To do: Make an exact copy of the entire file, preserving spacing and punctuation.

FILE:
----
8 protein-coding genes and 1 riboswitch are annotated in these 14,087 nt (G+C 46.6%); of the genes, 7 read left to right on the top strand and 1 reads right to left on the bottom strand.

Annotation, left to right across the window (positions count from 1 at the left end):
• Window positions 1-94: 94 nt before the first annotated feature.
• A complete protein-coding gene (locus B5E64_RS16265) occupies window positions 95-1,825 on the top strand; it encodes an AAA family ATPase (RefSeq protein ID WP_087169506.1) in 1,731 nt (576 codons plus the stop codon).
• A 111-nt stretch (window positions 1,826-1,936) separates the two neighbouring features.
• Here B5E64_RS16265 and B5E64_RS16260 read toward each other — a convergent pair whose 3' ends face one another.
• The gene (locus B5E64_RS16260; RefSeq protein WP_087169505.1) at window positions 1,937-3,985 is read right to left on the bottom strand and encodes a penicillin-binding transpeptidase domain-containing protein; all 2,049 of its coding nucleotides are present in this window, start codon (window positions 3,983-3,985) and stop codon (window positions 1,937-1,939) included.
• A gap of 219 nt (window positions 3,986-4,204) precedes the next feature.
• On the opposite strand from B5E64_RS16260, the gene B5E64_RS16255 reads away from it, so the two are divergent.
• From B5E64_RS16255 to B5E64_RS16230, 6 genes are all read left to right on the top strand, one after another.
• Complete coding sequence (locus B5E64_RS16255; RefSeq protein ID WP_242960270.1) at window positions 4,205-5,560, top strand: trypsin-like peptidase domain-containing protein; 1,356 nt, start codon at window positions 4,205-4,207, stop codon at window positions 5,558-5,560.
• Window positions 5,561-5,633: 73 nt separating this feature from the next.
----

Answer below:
8 protein-coding genes and 1 riboswitch are annotated in these 14,087 nt (G+C 46.6%); of the genes, 7 read left to right on the top strand and 1 reads right to left on the bottom strand.

Annotation, left to right across the window (positions count from 1 at the left end):
• Window positions 1-94: 94 nt before the first annotated feature.
• A complete protein-coding gene (locus B5E64_RS16265) occupies window positions 95-1,825 on the top strand; it encodes an AAA family ATPase (RefSeq protein ID WP_087169506.1) in 1,731 nt (576 codons plus the stop codon).
• A 111-nt stretch (window positions 1,826-1,936) separates the two neighbouring features.
• Here B5E64_RS16265 and B5E64_RS16260 read toward each other — a convergent pair whose 3' ends face one another.
• The gene (locus B5E64_RS16260; RefSeq protein WP_087169505.1) at window positions 1,937-3,985 is read right to left on the bottom strand and encodes a penicillin-binding transpeptidase domain-containing protein; all 2,049 of its coding nucleotides are present in this window, start codon (window positions 3,983-3,985) and stop codon (window positions 1,937-1,939) included.
• A gap of 219 nt (window positions 3,986-4,204) precedes the next feature.
• On the opposite strand from B5E64_RS16260, the gene B5E64_RS16255 reads away from it, so the two are divergent.
• From B5E64_RS16255 to B5E64_RS16230, 6 genes are all read left to right on the top strand, one after another.
• Complete coding sequence (locus B5E64_RS16255; RefSeq protein ID WP_242960270.1) at window positions 4,205-5,560, top strand: trypsin-like peptidase domain-containing protein; 1,356 nt, start codon at window positions 4,205-4,207, stop codon at window positions 5,558-5,560.
• Window positions 5,561-5,633: 73 nt separating this feature from the next.